Tokyo subway map

Tokyo subway map

With 882 stations on 14 lines, Tokyo’s subway system is one of the largest — and busiest — in all the world. The system map is a twisted mass of lines and stations. Consider this : Shinjuku  one of the largest — and busiest stations  in the world  is the main hub for 12 different lines that link central Tokyo and its western suburbs. Approximately 3.6 million people pass through the station each day. It has four concourses, eight department stores, three dozen tracks and more than 200 exits.

The images I  hold in my mind have of the Tokyo subway system are nothing short of mass commuting on a grand scale with little or no respect personal space and that my idea of crowded pales as comfy . The western concept  of the having an invisible barrier that creates an magic space or outer boundary  around your body  goes out of the window when you hear of  whited gloved station attendants, called oshiya – literally, “pusher” politely but firmly shoving people into the cars or  with special human” herding sticks”  to  squeeze commuters onto already seemingly full trains. Its a remarkably efficient mass transit mover  of wave of a humanity , impersonal , raw and sprawling.

internet trends map

 

The  Tokyo Subway analogy  of where internet traffic and trends converge is  wonderful metaphor upon which to begin to put order to the sheer number of cyber commuters , the convergence points of traffic and communications , the conjecture , the posturing , the speculative and the inherent generational morphing that occurs in pockets on the net and then spreads. Information Architects Japan produced a 3rd version of the the map in 2008   ( see above ) presented as an isometric landscape with two layers: one showing the brand evaluation of the main sites, and other layer their interface or usability. The map has changed from the original two maps that looked graphically  like the current Tokyo subway map. 

 What is interesting to note is that map evolves each year and and sites can move from station to station  based  upon a subjective or even and analytical prediction of their importance, business play, style , audience  and get placed on the map  relative  to the actual physical station it surrounding real estate and it core commuter.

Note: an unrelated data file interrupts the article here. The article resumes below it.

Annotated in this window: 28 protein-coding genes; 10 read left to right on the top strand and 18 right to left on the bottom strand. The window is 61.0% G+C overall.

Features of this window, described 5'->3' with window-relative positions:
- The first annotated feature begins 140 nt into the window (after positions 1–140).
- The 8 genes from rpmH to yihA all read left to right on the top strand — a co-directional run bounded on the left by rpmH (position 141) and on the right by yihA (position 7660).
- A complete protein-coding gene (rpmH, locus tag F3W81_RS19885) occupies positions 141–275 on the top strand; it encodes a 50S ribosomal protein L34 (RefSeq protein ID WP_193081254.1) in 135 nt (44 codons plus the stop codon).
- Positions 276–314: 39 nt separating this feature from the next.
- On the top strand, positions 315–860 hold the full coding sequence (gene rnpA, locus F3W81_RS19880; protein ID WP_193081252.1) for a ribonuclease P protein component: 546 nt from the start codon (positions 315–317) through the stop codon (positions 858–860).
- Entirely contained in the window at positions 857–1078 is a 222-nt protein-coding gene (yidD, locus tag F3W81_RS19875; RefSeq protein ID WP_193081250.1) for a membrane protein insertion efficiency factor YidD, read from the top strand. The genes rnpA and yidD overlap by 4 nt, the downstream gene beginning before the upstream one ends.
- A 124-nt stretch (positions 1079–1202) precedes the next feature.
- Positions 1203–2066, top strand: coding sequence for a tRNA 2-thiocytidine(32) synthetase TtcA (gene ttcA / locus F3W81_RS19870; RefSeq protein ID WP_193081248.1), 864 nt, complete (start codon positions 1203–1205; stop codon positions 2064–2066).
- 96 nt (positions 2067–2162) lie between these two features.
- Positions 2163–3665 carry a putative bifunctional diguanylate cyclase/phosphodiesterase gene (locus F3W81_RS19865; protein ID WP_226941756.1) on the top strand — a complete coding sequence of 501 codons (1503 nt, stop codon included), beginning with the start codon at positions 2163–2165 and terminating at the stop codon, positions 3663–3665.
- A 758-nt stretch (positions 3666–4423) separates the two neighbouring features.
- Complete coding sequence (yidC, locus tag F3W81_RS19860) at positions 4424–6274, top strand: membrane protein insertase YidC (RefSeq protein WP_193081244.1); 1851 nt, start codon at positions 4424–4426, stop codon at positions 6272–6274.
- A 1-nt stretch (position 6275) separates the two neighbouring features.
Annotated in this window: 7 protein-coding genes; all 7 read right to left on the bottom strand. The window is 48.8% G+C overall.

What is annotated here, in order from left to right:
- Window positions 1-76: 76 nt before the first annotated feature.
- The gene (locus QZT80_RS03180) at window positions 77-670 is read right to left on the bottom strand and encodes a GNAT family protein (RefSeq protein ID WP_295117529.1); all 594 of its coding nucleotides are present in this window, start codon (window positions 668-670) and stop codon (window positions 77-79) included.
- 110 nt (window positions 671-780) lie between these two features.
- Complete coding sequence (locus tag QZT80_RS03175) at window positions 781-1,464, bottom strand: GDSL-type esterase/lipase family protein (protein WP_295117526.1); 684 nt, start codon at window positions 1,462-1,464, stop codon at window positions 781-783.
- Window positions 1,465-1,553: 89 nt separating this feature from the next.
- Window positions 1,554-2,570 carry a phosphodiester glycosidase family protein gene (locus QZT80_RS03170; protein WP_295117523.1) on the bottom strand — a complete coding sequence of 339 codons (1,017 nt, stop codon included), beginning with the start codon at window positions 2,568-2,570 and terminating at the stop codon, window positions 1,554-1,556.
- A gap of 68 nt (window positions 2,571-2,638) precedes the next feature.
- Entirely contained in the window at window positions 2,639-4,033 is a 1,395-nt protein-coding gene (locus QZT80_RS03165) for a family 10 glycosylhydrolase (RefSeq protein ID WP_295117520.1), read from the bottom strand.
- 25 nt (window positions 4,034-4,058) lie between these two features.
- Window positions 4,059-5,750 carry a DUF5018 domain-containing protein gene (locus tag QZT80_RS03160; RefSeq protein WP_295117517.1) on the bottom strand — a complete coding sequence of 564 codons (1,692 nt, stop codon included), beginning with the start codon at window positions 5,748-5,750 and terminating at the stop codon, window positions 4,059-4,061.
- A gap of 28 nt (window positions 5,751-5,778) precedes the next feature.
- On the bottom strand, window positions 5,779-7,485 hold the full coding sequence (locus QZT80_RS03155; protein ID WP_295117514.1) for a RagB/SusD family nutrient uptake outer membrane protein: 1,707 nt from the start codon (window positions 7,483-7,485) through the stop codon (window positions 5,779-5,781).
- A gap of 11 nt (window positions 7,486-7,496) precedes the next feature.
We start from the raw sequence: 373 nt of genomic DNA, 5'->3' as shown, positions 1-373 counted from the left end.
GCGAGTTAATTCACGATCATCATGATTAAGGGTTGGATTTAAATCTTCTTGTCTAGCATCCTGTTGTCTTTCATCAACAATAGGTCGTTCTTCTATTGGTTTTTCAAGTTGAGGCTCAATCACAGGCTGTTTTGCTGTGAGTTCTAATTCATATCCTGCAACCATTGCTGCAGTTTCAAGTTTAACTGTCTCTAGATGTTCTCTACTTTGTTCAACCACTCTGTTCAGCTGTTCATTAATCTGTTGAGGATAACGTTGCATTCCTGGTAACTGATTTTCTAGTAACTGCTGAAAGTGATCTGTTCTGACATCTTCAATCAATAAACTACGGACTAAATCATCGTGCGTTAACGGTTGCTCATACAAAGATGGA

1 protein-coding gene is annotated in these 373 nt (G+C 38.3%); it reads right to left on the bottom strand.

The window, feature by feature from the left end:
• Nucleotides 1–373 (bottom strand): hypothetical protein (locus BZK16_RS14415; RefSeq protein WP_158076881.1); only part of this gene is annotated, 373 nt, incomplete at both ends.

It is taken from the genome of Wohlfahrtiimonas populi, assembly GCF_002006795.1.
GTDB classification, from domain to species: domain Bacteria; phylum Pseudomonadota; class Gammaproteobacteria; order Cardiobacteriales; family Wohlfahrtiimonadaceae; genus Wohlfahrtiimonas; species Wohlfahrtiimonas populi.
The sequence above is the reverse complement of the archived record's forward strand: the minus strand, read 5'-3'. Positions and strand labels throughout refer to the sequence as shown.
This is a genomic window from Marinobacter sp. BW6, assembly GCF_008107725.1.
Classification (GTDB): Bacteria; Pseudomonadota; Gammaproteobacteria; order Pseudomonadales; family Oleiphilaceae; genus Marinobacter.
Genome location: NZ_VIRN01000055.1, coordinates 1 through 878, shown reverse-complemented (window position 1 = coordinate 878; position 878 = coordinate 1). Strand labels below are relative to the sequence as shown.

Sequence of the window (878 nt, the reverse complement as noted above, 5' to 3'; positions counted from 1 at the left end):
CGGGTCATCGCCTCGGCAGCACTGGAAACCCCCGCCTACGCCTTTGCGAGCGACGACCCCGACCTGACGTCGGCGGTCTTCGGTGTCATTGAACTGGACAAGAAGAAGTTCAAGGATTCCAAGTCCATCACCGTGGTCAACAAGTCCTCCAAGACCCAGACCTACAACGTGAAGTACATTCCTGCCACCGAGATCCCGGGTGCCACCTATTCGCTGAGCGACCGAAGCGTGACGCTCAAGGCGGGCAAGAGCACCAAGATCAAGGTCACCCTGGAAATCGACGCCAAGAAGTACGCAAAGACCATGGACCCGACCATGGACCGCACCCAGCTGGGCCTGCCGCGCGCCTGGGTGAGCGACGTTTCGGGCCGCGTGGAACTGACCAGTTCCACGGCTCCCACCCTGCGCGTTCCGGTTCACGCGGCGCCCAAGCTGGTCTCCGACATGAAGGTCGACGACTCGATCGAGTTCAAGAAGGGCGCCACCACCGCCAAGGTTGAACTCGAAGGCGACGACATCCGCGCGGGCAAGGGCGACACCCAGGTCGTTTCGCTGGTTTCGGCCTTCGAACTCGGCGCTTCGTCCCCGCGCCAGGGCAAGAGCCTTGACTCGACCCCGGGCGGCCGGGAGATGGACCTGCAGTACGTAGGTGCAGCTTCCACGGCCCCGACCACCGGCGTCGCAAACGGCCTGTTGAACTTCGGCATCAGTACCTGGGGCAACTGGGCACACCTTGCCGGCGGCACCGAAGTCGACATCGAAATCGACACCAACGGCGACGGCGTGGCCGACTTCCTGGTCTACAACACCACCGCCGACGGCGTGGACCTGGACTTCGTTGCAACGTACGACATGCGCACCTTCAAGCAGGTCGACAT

The telling things in 2008 map as noted by IA Japan  were : 

Google - The Center of the Center: 

“In terms of traffic, Tokyo station is the center of Tokyo. That’s why Google (which is slowly becoming a metaphor of the Internet itself) has moved from Shinjuku to Tokyo Station. Google continues to push new modules into the main lines in an attempt to occupy the center circle.” 

trendmap3-google

Dataportability : Unknown, But… : Dataportability.org in Uguisudani

” If things turn out as they seem like they’re going to, the newcomer of the year is Dataportability.org. It has become the center of online identity practically overnight. OpenID, Google, Facebook, Flickr, and Plaxo all opened-up and joined this incredible project. Microsoft probably won’t be happy as Passport (or is it “Passport Live?”) now has no significance.” 

Facebook : Just a Hub: Facebook in Nippori

” Facebook has moved to Nippori because, from a broader perspective, Nippori is boring. But it’s still an important station (Nippori is a hub for Narita, Tokyo’s international airport).”  Just as Youtube is an important hub. 

trendmap3-youtube

 

Yahoo : Ya… who? Yahoo in Tabata

” Along with our speculation that the Yahoo brand will move increasingly into the background as an umbrella for more exciting products and brands like Flickr, we gave Yahoo an insignificant station. Flickr, in Nishi-Nippori, is closer to Facebook (also a strong picture-sharing portal) than Yahoo (Yahoo-owned Flickr is a part of Dataportability.org).” 

trendmap3-yahoo 

 

MSN : Moving Towards a Central Node: MSN in Shinjuku

” MSN has moved to Shinjuku. Lately it has increased its network (see: deal with Newsvine and The New York Times). MSN—unlike Microsoft Live—is doing things right.” 

trendmap3-nyt

I wonder where the map will shift for this coming year ? For more information on IA Japan’s forth coming trend map  for 2009 .

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SoundCloud – A new realm in music and social media

Posted by John Horniblow on Feb 13, 2009 in Design, General, Social Media Marketing, User experience

soundcloud

Music is at its very heart  a social media! 

Andy  Cato - “Sharing music has always gone on. It’s giving music away that’s the problem. We wanted to come up with a 21st century version of what we used to do with cassette tapes. When you give music away for free it’s disposable. When you share it, it’s done with love.”